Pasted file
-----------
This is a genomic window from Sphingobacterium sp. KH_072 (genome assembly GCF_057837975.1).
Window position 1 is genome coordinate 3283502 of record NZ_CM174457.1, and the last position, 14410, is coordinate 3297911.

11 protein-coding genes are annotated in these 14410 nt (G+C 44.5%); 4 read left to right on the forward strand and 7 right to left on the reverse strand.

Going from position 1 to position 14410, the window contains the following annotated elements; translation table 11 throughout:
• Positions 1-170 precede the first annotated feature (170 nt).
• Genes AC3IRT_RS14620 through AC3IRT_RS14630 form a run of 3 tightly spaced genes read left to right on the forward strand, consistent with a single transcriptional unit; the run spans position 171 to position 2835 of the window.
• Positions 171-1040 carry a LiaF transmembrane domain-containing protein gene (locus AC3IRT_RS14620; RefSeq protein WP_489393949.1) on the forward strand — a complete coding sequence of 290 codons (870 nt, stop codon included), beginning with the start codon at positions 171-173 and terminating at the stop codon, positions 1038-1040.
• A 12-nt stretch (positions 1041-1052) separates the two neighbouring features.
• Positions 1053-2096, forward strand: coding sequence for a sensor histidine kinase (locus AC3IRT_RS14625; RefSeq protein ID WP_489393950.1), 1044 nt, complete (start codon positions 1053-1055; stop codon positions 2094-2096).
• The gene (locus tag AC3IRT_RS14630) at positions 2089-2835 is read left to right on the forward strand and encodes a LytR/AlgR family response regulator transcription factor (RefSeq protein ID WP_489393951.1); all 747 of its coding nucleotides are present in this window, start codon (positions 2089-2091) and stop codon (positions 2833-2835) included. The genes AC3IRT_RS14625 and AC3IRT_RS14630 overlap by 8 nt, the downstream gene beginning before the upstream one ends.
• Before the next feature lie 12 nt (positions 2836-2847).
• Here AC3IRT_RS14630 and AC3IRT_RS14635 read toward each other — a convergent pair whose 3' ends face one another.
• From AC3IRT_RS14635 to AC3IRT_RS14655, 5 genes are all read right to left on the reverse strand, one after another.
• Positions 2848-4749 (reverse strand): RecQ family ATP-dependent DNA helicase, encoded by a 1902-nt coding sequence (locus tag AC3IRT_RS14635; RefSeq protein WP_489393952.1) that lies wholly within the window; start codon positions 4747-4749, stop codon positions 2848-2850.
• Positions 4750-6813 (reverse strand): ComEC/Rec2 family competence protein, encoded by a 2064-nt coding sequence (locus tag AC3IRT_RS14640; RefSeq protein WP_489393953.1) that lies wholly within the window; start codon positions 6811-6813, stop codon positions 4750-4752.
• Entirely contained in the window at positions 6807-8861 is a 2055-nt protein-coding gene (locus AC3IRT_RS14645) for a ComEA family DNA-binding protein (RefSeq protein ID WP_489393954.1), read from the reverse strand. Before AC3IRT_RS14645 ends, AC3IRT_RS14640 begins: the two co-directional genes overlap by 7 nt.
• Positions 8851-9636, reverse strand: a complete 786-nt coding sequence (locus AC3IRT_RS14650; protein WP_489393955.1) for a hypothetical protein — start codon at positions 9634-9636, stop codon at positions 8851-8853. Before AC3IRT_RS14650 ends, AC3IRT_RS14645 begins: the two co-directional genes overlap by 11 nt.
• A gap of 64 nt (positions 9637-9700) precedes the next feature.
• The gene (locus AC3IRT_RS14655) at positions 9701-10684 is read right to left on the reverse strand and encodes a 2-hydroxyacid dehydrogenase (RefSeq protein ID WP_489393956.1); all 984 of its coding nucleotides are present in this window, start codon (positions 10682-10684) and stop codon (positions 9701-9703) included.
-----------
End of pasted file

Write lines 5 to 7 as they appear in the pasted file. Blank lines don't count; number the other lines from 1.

• Positions 1-170 precede the first annotated feature (170 nt).
• Genes AC3IRT_RS14620 through AC3IRT_RS14630 form a run of 3 tightly spaced genes read left to right on the forward strand, consistent with a single transcriptional unit; the run spans position 171 to position 2835 of the window.
• Positions 171-1040 carry a LiaF transmembrane domain-containing protein gene (locus AC3IRT_RS14620; RefSeq protein WP_489393949.1) on the forward strand — a complete coding sequence of 290 codons (870 nt, stop codon included), beginning with the start codon at positions 171-173 and terminating at the stop codon, positions 1038-1040.